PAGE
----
("posting" is just wedges and lifts that are gummed on the back like stickers, and the PT or podiatrist sticks 'em to the underside of the Superfeet. If after a few weeks you hate them, you just peel 'em off. No harm done. $15 down the tubes, though.)

aicabsolut
01-08-2007, 02:10 PM
My physiotherapist did that on top of my ancient molded gel orthotics. The original wedges were getting mashed down so she stuck some new stuff on top and tried a few other things. Much easier to change that than it is for me to deal with my completely useless pair of epoxy-like hard orthotics which can only be ground down so far and adding on is tricky.

Brandi
01-09-2007, 09:33 AM
It doesn't seem swollen.

The pain feels almost like a burning and radiates down the outside of my foot to the arch area. Google bone spurs. They can cause that kind of pain you are talking about. I have read that calcuim helps. If you are not getting enough the body will leach calcium from your bones causing bone spurs. They are hook shaped lesions. I would take time off from running. You could try biking and see if it hurts it. At least biking is low impact. I am going to the dr's today for foot pain.

HillSlugger
01-09-2007, 09:56 AM
I had a few twinges of discomfort while running errands on Saturday but everything feels good since. I will try running again on Friday and hope that the insoles will make a difference. I'll let you know how it goes.

HillSlugger
01-12-2007, 07:19 AM
I got out this morning for my first run since my ankle pain on Tuesday 1/2. I added Superfeet green insoles to my sneaks hoping that will solve the problem. I have no ankle pain but halfway into my run I felt like the inner arch edge of the insole was stabbing my right foot. Now I have a blister. Not sure what to do now :( I've got lots of time to my first triathlons but right now, between feeling inept at swimming and my foot/running problem, I'm feeling like the Iron Girl (or any triathlon) is a crazy dream and that I've wasted my registration fees. :( :(

Offthegrid
01-12-2007, 07:52 AM
First, the Superfeet take a while to get used to. I only wore them a few hours at a time to start.

But I think you should get thee to a podiatrist or sports doctor. A little investment now save you a lot of pain later. I suffered with shin splints and heel pain for weeks when I did my walking program last year, chalking it up to being fat and out of shape. But when I finally did see a podiatrist, $20 foam orthotics took the pain completely away in less than a week. (I've seen been unhappy with the custom orthotics, but that's a whole other story.)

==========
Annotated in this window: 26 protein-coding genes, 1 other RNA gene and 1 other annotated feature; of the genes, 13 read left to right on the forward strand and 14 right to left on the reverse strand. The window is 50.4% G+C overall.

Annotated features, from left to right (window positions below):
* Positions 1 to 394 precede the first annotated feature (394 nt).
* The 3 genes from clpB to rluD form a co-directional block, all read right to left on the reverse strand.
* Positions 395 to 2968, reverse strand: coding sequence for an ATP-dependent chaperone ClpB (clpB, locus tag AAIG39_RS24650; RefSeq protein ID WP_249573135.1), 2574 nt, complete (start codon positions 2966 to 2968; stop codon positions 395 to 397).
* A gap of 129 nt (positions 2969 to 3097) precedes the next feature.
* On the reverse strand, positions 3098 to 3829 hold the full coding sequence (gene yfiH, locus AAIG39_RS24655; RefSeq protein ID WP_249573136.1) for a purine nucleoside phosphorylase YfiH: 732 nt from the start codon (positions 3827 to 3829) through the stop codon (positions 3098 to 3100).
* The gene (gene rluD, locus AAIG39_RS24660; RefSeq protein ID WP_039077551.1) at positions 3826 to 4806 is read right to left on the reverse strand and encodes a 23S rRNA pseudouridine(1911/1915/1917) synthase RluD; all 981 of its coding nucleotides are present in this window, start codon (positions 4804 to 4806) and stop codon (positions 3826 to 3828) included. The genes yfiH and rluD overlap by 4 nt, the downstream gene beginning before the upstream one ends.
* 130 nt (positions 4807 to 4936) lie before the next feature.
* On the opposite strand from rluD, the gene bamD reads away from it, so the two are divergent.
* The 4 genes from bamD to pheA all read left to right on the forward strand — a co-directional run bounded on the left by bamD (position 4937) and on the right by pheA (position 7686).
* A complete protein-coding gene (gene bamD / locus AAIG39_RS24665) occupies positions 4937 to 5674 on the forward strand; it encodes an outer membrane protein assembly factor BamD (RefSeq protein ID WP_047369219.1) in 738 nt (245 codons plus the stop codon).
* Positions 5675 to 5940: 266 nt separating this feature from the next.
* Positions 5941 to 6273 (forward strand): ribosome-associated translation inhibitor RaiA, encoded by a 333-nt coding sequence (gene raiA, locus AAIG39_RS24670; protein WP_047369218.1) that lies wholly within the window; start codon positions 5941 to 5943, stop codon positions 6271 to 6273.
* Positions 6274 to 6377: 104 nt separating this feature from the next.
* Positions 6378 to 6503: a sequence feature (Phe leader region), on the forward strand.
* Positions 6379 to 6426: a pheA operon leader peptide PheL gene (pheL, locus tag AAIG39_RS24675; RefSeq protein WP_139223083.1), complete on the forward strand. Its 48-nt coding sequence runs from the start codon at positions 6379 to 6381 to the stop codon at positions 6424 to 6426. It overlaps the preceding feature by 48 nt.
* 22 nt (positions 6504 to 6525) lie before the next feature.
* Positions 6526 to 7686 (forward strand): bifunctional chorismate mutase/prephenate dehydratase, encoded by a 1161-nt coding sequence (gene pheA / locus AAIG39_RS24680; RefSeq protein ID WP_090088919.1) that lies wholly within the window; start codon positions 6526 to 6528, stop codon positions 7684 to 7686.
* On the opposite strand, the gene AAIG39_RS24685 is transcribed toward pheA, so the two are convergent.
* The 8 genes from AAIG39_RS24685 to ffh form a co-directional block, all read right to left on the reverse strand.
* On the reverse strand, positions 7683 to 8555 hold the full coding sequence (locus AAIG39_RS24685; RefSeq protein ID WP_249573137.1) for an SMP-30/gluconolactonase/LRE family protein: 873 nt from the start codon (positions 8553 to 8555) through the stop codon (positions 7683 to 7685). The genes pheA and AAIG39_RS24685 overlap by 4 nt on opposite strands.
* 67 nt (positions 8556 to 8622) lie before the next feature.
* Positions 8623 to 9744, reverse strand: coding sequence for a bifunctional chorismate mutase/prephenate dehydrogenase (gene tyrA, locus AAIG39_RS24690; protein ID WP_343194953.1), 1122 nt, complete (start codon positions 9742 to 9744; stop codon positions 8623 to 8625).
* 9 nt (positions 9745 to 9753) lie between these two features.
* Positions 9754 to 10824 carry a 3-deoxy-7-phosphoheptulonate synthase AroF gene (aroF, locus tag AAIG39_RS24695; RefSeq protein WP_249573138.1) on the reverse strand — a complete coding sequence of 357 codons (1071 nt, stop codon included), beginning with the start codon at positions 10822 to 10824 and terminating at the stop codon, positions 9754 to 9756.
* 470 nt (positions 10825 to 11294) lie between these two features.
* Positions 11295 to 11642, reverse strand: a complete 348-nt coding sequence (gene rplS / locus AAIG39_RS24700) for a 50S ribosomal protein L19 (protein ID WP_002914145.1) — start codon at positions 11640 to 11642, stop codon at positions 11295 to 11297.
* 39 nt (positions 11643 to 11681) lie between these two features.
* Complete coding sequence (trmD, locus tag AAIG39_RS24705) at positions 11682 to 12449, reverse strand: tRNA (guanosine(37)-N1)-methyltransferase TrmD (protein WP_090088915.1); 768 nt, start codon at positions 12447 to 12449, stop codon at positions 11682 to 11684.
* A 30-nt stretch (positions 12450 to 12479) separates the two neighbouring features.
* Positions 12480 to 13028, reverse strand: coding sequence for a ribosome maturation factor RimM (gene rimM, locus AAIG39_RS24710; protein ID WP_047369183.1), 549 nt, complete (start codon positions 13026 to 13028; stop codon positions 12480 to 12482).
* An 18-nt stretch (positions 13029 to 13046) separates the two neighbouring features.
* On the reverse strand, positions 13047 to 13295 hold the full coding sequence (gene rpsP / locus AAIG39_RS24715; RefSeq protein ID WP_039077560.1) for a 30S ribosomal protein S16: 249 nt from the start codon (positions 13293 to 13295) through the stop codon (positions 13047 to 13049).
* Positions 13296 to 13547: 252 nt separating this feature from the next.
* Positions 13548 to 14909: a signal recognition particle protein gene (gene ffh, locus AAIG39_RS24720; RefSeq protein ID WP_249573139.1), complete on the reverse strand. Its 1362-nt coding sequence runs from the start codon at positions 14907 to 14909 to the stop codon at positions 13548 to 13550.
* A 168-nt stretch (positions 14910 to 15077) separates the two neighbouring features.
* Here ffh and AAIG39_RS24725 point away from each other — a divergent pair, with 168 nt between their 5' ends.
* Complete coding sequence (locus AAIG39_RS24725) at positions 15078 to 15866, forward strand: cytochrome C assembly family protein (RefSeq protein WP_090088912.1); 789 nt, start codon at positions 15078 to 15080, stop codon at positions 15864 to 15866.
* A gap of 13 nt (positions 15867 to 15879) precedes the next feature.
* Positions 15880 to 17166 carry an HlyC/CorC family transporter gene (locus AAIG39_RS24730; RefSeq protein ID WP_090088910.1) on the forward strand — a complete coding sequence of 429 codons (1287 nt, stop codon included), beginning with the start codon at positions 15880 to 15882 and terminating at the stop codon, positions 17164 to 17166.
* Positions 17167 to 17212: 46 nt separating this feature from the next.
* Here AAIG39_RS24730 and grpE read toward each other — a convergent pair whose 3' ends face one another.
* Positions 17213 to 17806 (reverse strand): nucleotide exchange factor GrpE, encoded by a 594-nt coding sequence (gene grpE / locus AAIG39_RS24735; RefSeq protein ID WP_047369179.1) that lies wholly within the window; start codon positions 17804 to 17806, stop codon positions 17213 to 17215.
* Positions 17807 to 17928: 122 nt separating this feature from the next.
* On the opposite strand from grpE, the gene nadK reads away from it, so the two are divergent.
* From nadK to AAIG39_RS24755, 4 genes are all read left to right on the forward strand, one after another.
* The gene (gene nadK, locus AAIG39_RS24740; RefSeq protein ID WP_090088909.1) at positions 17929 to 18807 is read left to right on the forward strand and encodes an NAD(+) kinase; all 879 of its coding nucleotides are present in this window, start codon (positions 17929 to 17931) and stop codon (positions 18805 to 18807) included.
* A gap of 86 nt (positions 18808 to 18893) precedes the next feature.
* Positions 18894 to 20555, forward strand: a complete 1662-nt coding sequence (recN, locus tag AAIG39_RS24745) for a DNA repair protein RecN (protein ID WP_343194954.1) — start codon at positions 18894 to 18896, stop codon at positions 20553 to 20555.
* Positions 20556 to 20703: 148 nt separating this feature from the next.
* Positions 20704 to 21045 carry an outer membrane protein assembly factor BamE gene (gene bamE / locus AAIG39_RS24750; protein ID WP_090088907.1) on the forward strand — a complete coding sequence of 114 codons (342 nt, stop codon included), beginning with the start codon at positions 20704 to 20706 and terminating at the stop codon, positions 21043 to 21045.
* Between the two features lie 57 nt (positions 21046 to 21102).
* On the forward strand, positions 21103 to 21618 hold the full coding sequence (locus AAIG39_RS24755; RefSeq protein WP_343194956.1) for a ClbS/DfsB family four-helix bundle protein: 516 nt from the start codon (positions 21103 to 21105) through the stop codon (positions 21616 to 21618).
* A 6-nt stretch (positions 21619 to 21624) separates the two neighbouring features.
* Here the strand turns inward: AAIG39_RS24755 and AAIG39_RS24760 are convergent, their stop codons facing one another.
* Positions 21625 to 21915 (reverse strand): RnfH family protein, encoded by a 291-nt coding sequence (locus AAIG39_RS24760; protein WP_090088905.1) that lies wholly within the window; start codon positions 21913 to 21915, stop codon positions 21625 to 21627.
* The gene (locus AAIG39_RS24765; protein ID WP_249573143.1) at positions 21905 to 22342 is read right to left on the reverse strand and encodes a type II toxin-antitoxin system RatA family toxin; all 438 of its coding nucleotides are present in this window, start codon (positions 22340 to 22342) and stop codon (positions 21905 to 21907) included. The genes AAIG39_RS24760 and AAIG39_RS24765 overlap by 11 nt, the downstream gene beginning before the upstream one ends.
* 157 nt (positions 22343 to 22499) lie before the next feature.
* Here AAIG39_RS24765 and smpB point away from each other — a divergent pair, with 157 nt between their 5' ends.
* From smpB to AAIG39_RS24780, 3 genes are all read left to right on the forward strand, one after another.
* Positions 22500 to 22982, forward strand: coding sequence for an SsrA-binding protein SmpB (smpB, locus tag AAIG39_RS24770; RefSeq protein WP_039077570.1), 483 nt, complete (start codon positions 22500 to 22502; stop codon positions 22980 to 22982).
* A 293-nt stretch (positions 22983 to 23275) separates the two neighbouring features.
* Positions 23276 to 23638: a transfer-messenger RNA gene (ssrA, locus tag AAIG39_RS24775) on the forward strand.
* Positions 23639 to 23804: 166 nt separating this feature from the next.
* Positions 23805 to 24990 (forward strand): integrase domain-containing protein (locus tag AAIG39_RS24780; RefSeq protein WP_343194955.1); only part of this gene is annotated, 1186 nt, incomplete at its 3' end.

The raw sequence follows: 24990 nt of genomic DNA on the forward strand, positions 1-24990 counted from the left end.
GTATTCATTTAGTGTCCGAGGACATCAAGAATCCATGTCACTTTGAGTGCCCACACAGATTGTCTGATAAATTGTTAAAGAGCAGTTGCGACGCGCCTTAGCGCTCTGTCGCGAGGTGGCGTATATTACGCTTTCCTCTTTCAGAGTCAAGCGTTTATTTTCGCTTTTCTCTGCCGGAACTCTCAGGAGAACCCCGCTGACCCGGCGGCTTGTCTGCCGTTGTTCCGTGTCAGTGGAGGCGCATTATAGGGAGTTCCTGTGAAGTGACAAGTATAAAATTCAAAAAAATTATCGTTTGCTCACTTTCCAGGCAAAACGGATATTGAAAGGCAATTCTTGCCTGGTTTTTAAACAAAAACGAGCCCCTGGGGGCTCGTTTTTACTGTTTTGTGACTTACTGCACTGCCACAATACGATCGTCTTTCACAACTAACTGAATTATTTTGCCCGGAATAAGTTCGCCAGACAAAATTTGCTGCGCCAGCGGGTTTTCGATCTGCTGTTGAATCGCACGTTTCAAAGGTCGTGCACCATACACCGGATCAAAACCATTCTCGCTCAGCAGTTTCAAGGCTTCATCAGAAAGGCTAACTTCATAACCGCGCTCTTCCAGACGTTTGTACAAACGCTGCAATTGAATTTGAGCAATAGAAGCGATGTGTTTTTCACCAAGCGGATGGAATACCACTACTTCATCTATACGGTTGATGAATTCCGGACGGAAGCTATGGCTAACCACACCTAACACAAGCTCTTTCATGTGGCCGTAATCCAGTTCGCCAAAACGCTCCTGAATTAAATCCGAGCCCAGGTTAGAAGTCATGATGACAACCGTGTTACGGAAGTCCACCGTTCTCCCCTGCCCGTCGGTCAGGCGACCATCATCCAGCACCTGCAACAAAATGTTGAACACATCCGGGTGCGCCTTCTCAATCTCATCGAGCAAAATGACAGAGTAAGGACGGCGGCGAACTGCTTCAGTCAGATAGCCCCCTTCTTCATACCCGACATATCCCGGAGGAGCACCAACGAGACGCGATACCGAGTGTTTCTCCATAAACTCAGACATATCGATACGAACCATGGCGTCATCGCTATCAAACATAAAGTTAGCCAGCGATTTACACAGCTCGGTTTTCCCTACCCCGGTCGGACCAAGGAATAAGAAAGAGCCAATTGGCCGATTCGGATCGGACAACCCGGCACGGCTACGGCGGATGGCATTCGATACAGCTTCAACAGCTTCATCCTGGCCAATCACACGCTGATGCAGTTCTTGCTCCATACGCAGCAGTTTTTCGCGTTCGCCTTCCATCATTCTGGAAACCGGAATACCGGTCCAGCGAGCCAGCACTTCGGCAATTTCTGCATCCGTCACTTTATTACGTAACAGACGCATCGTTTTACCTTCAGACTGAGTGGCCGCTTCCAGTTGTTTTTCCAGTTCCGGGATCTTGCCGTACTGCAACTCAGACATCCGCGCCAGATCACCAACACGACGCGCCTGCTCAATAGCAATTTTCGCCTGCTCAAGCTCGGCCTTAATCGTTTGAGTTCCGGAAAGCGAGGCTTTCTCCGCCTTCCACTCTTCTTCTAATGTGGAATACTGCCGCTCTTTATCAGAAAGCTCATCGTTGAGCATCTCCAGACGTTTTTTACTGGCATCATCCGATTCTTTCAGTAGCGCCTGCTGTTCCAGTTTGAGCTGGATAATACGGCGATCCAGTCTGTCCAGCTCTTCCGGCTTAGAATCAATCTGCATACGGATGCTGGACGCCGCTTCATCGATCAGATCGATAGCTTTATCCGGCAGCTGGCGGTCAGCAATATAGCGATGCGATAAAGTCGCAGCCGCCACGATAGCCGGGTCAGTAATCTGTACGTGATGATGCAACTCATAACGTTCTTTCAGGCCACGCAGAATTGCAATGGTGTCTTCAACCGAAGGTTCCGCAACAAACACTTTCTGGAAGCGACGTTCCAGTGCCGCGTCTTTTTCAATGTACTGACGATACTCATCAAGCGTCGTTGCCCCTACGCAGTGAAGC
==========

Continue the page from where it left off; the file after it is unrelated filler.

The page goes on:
HillSlugger
01-13-2007, 05:31 PM
I think you should get thee to a podiatrist or sports doctor. A little investment now save you a lot of pain later.

I've made an appointment with a sports medicine/ankle & foot guy at the practice that took care of me years ago when I tore a ligament in my thumb. Unfortunately, I can't get in to see him until a week from Tuesday.

The green Superfeet insoles are not quite as wide as the shoe itself. I guess that's why I was feeling the edge of it. I'm going to put the original insole back in and see what happens between now and then...

HillSlugger
01-14-2007, 09:34 AM
I'm going to put the original insole back in and see what happens between now and then...

I did a two mile run today (after an 11.5 mi ride). No ankle pain, just the "normal" stuff I usually feel after a run. I guess that's good news.

HillSlugger
01-23-2007, 08:57 AM
Well, the doctor says that my problems stem from my over-pronation (worse in the right foot) and that going with an arch support insole was the right idea. Unfortunately, it was too narrow for my foot. So, I've agreed to a custom orthotic. Does $400 sound like a decent price? With my insurance apparently it's about 50-50 whether they'll cover the cost. If they won't, I guess that's why I have a medical flexible spending account. My feet and health are worth it. :rolleyes:

KnottedYet
01-23-2007, 11:05 AM
The place I work charges $375, so $400 is probably ok. Be sure to take the Superfeet back to the store that fitted you and tell them they are too narrow. The person fitting you should've checked that. Wouldn't hurt to ask if they carry wider ones of a similar nature to use until your customs arrive. (it takes us about 4 weeks to get the customs) Ask your doc how long it will take.

Feet are precious! Money spent on good shoes and the right insoles/orthotics is money well spent in my opinion!

HillSlugger
01-23-2007, 05:35 PM
Forgot to mention that the doctor also suggested icing my ankles after each run.